Paragraph [0010] of D5 might show an acceleration request for automatic deactivation of the park brake always and in addition ("immer dann", "zusätzlich") to a manual actuation of the park brake, but it is disclosed in combination with a control member of the park brake resting in neutral position. This seems already to be incompatible with the embodiment of paragraph [0023], which describes a deactivation procedure for a control member gradually applying the park brake and resting e.g. in semi- or full-applied position, i.e. in a state still indicating a driver's intention to have the park brake activated. The Board was not convinced that it was obvious in this case to allow an acceleration request to overrule the deliberate manual activation of the park brake, as it might lead to inadvertent park brake deactivation which would entail a safety risk.

Moreover, even if the skilled person were to combine the embodiments of paragraphs [0023] and [0010] in D5, he or she would end up with an automatic deactivation of the park brake which was independent from a previously initiated manual deactivation request. Paragraph [0010] taught to ("immer dann") always deactivate the park brake if the user actuated the accelerator pedal, i.e. always in case the user requested an acceleration of the vehicle. It would not take into account whether a park brake deactivation request has been initiated beforehand and is still pending. Thus, it would not check whether this previous condition was fulfilled in addition to an acceleration request, as required by the wording of the characterising portion of claim 1 according to the Board's understanding.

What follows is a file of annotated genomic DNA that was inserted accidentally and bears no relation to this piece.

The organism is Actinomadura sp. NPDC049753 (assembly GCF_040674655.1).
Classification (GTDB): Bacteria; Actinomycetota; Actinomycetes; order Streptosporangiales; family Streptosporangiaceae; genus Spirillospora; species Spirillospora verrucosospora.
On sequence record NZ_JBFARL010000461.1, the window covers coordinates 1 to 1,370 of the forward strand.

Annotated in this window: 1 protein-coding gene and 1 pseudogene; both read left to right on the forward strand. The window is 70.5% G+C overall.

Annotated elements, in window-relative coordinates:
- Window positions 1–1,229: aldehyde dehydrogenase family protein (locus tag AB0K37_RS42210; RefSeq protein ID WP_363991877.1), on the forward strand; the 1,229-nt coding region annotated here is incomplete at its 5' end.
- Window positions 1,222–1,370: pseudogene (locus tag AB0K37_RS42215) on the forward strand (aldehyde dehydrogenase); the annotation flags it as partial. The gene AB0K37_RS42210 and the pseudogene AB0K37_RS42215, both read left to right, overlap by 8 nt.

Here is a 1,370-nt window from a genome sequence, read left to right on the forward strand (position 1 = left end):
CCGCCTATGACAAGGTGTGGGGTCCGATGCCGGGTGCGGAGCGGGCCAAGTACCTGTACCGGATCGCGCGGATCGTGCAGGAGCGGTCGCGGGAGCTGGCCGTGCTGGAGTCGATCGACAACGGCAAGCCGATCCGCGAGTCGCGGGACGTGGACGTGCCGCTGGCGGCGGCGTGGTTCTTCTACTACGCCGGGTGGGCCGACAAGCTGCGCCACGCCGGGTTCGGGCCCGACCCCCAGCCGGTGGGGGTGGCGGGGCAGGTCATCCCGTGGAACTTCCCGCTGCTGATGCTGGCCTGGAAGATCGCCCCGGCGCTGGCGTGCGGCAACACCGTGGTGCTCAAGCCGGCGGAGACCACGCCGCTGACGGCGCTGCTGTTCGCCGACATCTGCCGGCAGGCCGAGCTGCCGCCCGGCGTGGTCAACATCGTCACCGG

2.3 In the Board's view, the claimed method specifies an action ("the park brake is deactivated") to be performed under certain conditions ("if..."). This means the claimed method requires that the conditions as specified in claim 1 in the preamble and the characterising portion are checked or tested - thus constituting steps of the claimed method - before allowing the deactivation of the park brake to take place. The condition "while a park brake deactivation request has been initiated" in the characterising portion uses the present perfect tense "has been", which means that it refers to an action that began at some time in the past and is still in progress, namely the initiation of a park brake deactivation request. Moreover, the wording "the park brake is deactivated if, while ..." specifies that, subsequently (in time) to a request which initiated a deactivation of the park brake and which must still be pending (i.e. which as a prerequisite must be checked) a further condition is checked before allowing the action to take place, namely whether the user requests an acceleration of the vehicle. Thus, the check for an acceleration request is conditioned or bound to a previous park brake deactivation initiation request by the user.